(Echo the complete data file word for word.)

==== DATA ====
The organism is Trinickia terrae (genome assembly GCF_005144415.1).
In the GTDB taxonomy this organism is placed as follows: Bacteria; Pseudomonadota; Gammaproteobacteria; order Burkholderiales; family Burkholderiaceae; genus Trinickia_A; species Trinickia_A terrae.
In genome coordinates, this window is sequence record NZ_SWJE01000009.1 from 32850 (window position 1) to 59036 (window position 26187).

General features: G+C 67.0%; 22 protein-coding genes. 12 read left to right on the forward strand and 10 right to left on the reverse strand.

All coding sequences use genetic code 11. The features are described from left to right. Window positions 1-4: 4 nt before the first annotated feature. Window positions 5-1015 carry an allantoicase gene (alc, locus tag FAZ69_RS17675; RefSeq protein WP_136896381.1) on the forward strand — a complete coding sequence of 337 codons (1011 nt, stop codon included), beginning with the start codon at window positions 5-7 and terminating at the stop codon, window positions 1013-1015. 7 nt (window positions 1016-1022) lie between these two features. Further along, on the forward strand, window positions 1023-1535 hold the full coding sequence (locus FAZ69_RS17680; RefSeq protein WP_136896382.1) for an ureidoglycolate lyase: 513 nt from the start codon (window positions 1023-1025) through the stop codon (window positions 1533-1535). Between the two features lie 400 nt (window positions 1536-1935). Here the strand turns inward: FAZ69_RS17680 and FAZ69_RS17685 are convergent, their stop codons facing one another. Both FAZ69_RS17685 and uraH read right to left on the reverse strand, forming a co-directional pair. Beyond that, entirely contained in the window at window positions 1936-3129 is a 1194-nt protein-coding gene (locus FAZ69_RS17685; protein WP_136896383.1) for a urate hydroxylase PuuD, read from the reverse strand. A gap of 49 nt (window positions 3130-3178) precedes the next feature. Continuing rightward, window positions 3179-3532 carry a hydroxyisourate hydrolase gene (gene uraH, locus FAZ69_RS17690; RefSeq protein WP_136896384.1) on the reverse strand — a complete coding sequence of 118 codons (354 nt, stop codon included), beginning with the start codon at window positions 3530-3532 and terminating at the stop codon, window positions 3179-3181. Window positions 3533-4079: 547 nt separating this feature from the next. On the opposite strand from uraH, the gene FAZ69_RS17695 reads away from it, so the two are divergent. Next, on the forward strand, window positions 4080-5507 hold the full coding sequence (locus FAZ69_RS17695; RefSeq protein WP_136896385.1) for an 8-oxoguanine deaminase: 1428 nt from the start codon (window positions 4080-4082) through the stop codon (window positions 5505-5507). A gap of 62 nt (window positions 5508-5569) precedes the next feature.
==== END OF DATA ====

The organism is Trinickia terrae (genome assembly GCF_005144415.1).
In the GTDB taxonomy this organism is placed as follows: Bacteria; Pseudomonadota; Gammaproteobacteria; order Burkholderiales; family Burkholderiaceae; genus Trinickia_A; species Trinickia_A terrae.
In genome coordinates, this window is sequence record NZ_SWJE01000009.1 from 32850 (window position 1) to 59036 (window position 26187).

General features: G+C 67.0%; 22 protein-coding genes. 12 read left to right on the forward strand and 10 right to left on the reverse strand.

All coding sequences use genetic code 11. The features are described from left to right. Window positions 1-4: 4 nt before the first annotated feature. Window positions 5-1015 carry an allantoicase gene (alc, locus tag FAZ69_RS17675; RefSeq protein WP_136896381.1) on the forward strand — a complete coding sequence of 337 codons (1011 nt, stop codon included), beginning with the start codon at window positions 5-7 and terminating at the stop codon, window positions 1013-1015. 7 nt (window positions 1016-1022) lie between these two features. Further along, on the forward strand, window positions 1023-1535 hold the full coding sequence (locus FAZ69_RS17680; RefSeq protein WP_136896382.1) for an ureidoglycolate lyase: 513 nt from the start codon (window positions 1023-1025) through the stop codon (window positions 1533-1535). Between the two features lie 400 nt (window positions 1536-1935). Here the strand turns inward: FAZ69_RS17680 and FAZ69_RS17685 are convergent, their stop codons facing one another. Both FAZ69_RS17685 and uraH read right to left on the reverse strand, forming a co-directional pair. Beyond that, entirely contained in the window at window positions 1936-3129 is a 1194-nt protein-coding gene (locus FAZ69_RS17685; protein WP_136896383.1) for a urate hydroxylase PuuD, read from the reverse strand. A gap of 49 nt (window positions 3130-3178) precedes the next feature. Continuing rightward, window positions 3179-3532 carry a hydroxyisourate hydrolase gene (gene uraH, locus FAZ69_RS17690; RefSeq protein WP_136896384.1) on the reverse strand — a complete coding sequence of 118 codons (354 nt, stop codon included), beginning with the start codon at window positions 3530-3532 and terminating at the stop codon, window positions 3179-3181. Window positions 3533-4079: 547 nt separating this feature from the next. On the opposite strand from uraH, the gene FAZ69_RS17695 reads away from it, so the two are divergent. Next, on the forward strand, window positions 4080-5507 hold the full coding sequence (locus FAZ69_RS17695; RefSeq protein WP_136896385.1) for an 8-oxoguanine deaminase: 1428 nt from the start codon (window positions 4080-4082) through the stop codon (window positions 5505-5507). A gap of 62 nt (window positions 5508-5569) precedes the next feature.